Wednesday, May 14, 2014

I found Vivian Maier

I'm a supporter of crowd-funding activities. A couple of years ago when I was thinking about doing a Kickstarter project and while I was funding a few more (still waiting for a DVD and a CD), I saw Jon Maloof's project about Vivian Maier. I was fascinated.
Last week I was fortunate enough to see a sneak-preview of "Finding Vivian Maier" and am still intrigued by the woman and her work. The movie shows many of her brilliant photographs interwoven among interviews with people who knew her during her life and with narration by John Maloof, who discovered her oeuvre after she had died. Having kept abreast of the developments around the film and having been given the book for Christmas, I thought I knew practically everything there was to know about this secretive street photographer: how her negatives had been bought at auction, were scanned and shared by Maloof on Flickr and on his blog and were considered brilliant enough by his audience on those sites that he got some media attention, ended up on TV and showed 80 posthumous prints at the Chicago Cultural Center. I also knew there was a film in the making and was looking forward to its release. Then a friend called up and invited me to the preview!

During the first 30 minutes of the film, the former nanny's charges remembered Maier(s) for the camera. Abrupt cuts in the interviews left the audience hungry for more details. In an attempt to hook the viewers into the biography by the apparent revelation of secrets, the director or editor cut the interview material just as one thought something was about to be revealed. Soon I bored of this game - as it just seemed to be going in circles and was not gaining momentum - and so I realized I was just going to have to take whatever came - at best, some more unpublished photographs, at worst, more unfortunate editing.
Maloof admits his concern at publishing a dead woman's work, yet says he is trying to share with the world the treasures he has found and which he feels need to be exposed. Maier is hardly King Tut, but one sometimes feels pulled between wanting to bury her secrets with her on the one hand and wanting to plunder her tomb (a storage rental space) to find more treasures on the other. For me, aside from the photographs, the most revealing moments came when I heard tapes played of her speaking voice, usually of her interviewing people in the yard or in the supermarket. These snippets, too, were cut too short, seemingly to leave enough material for "Vivian Maier: Found - Part II, the Continuing Saga". Perhaps the director thought that the visually-minded viewers of his film would want to see faces of interviewees (who one felt were rarely allowed to tell the whole story) rather than Super 8 films Maier made and cassettes she recorded.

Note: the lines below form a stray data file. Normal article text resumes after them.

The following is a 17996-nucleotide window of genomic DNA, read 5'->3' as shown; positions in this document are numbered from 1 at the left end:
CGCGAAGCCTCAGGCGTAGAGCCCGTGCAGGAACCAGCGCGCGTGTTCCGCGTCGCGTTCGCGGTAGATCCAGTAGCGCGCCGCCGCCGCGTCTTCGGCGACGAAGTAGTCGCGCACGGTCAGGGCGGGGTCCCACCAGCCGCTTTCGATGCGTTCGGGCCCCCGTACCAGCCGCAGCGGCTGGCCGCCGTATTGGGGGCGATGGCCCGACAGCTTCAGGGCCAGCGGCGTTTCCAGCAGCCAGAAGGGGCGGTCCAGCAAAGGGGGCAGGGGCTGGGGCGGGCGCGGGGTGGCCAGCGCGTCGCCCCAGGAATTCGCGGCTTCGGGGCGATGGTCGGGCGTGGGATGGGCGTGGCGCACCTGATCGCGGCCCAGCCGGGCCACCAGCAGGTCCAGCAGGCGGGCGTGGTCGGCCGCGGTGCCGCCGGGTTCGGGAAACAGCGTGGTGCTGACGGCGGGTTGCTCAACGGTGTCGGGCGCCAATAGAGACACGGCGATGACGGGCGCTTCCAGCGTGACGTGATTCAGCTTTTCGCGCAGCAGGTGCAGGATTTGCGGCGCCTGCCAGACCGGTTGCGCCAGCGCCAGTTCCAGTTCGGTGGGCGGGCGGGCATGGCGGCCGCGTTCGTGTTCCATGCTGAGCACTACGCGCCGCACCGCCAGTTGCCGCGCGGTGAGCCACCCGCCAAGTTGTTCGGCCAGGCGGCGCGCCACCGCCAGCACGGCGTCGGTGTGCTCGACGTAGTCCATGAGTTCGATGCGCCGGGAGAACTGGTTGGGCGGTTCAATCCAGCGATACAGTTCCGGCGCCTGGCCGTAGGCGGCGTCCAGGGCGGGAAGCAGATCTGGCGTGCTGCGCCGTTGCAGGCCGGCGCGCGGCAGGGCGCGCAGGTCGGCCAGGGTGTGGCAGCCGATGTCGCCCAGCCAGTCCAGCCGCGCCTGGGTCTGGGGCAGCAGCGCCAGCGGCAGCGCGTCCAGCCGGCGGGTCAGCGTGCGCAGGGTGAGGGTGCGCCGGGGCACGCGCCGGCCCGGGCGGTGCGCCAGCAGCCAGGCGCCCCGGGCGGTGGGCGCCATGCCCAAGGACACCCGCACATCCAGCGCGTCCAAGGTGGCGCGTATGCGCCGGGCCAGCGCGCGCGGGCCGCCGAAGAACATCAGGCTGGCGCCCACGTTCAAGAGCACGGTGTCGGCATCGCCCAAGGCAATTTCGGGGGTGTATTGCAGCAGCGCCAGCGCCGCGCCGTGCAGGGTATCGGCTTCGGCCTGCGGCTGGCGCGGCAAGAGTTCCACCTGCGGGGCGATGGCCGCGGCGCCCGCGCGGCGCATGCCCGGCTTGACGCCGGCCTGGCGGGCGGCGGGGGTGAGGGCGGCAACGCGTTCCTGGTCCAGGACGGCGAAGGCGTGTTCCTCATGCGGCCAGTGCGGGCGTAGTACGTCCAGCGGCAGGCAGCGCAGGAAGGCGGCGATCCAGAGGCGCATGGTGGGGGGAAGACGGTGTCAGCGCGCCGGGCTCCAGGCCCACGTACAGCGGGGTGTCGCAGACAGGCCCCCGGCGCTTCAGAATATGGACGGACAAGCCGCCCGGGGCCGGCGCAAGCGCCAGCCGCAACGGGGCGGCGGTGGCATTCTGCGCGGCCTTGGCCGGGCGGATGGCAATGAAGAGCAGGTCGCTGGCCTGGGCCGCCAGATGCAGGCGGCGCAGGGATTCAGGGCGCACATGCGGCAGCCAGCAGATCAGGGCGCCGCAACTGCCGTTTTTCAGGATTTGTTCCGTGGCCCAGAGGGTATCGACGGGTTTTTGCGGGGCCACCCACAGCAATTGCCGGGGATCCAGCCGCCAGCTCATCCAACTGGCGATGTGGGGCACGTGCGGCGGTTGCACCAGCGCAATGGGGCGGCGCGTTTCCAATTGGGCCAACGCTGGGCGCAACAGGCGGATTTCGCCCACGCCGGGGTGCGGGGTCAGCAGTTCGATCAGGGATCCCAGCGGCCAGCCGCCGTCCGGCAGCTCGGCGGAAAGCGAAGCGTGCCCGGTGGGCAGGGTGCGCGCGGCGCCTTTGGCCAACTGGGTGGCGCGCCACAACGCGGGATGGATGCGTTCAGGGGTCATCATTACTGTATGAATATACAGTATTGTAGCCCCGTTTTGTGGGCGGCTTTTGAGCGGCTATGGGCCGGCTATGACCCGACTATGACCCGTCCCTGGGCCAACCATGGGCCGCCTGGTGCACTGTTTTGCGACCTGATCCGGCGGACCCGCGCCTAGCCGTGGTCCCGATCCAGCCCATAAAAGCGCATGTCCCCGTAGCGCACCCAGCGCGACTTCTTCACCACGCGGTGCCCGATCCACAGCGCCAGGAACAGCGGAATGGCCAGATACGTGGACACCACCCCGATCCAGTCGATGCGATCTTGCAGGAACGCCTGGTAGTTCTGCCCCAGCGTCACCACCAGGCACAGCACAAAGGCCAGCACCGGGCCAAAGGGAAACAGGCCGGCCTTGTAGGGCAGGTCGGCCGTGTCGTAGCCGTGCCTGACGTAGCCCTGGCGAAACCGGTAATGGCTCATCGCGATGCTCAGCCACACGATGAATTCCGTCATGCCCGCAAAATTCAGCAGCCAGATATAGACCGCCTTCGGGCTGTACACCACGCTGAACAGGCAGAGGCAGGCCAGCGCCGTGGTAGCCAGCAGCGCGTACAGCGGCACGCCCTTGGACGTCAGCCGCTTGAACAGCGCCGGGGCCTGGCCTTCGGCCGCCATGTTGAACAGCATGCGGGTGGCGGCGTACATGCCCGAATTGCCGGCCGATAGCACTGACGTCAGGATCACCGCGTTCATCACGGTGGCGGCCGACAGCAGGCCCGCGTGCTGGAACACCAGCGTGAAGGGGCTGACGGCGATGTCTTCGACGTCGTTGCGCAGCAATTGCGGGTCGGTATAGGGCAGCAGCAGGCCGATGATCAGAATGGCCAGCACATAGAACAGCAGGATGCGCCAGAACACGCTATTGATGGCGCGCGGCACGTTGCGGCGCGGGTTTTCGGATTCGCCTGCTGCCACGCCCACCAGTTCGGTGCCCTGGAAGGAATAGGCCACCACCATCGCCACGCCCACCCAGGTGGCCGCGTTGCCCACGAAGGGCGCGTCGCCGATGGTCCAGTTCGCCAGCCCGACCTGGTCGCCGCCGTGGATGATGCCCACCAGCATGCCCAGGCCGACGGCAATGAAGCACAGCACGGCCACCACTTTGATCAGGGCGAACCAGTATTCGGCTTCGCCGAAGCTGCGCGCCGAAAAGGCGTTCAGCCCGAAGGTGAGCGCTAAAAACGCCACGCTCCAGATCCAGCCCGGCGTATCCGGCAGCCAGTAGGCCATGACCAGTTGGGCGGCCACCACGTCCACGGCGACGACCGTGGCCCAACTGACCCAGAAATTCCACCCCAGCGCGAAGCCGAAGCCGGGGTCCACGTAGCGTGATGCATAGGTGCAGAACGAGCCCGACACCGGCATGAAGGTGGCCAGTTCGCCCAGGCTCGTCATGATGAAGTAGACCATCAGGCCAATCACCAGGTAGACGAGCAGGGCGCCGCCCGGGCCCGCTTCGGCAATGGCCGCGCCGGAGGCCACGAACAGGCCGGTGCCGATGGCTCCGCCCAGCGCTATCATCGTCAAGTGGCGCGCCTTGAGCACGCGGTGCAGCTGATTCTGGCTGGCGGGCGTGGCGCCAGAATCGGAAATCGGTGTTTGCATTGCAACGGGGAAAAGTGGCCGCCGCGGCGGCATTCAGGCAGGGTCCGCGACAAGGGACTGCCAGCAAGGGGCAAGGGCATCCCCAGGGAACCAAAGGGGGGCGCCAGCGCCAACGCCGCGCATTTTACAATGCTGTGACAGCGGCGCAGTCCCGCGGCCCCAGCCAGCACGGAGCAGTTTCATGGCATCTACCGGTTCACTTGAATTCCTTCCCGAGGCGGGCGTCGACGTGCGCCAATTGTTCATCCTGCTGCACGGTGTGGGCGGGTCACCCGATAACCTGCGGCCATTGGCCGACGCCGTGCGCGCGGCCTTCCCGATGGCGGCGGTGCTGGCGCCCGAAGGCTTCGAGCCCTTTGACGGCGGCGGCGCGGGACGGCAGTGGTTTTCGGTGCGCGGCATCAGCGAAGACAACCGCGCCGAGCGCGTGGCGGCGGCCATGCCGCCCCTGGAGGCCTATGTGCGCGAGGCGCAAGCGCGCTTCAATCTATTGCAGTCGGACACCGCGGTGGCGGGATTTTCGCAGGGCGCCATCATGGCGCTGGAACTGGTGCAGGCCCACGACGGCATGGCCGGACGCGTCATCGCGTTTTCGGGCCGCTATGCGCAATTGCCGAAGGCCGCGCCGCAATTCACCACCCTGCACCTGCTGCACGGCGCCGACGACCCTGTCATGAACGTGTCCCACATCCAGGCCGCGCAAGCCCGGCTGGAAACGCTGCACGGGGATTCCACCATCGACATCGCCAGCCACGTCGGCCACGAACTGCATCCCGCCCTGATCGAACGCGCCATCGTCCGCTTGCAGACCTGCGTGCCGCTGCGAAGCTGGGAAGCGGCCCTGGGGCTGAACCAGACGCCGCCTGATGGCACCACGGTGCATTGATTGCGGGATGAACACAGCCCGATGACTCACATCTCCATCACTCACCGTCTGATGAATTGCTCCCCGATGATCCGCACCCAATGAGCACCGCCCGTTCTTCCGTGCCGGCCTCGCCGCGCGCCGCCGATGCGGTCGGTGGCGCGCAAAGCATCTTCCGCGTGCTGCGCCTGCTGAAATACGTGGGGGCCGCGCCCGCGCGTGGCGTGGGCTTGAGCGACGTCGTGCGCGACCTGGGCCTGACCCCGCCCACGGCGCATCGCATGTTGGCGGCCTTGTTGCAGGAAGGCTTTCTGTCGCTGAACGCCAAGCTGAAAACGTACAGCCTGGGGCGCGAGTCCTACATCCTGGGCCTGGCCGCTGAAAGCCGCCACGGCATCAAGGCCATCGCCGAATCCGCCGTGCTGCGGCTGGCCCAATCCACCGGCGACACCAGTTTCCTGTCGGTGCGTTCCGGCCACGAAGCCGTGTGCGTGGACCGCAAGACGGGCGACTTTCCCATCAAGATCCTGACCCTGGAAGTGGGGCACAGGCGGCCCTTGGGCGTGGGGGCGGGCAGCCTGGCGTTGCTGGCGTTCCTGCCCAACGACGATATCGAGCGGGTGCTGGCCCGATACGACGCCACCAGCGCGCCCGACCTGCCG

The New Yorker published an enlightened article recently about the fact that the movie made her sound as if Maier were defective in some way because she didn't grab the fame and fortune that may have come her way, had she been well connected in the art world. In fact, what the article failed to mention is that she did try to have her photographs shown in the rural French town of Saint-Julien-en-Champsaur where her mother was from. Logistics seem to have made a cooperation with the owner of the camera store across the Atlantic impossible. And yet she continued to make photographs. The film makes no effort - whereas the article does - to portray her as an artist in her own right who lived with families so as to have a family and a home when it was convenient to her and so that she could continue to pursue her art while keeping her day job.
As a matter of fact, she pursued her art while she was on the job. She would take the children to the gothic sides of town where she could find fodder for her film. Like so many artists, she took a pragmatic approach to life. Knowing she would not be able to support herself with her art, she found a way to kill several birds with one stone. She would work for families taking care of their children. That way she would have family life - when she wanted it - without the emotional attachments which might distract her from her work. She would have a home without having to pay the upkeep or worry about its depreciation. Printing and marketing her work effectively while still walking the streets and shooting - which she loved - would have been too much for her.
Sadly, it seems that Maloof wanted to ride the wave of interest in Maier (his or the public's?) while it was still thundering through the media and he made this film before even developing and viewing all of Maier's work. I can only believe that he is hoping there will be some more revelations and enough material for a second film. One can only hope that he makes enough money from this movie and from the luscious books to be able to hire a professional documentary film maker for the second chapter.


  1. Hello Jim - I, too, am fascinated with her work, and was a bit disappointed with the movie, which I saw in Berlin. I love the way you put her into a better light through your comment of 'pragmatic approach'. One other aspect that needs to be considered is also, that she was a woman, for whom it would have been even more difficult to take a stand in the art world. Let's hope Maloof has the stamina to keep digging out more stuff about her...

  2. Thank you for your comment, Uta! A photographer asked me recently what I thought about her WORK as opposed to her STORY, made me think that since I identify so closely with her and her way of working, I accept the photographs for what they are and don't even want to judge whether they are better than Diane Arbus's photography or worse than Winogrand's. They are what they are. The fact that she was a woman was certainly a strike against her at the time. We've come a long way - yet have a long way to go!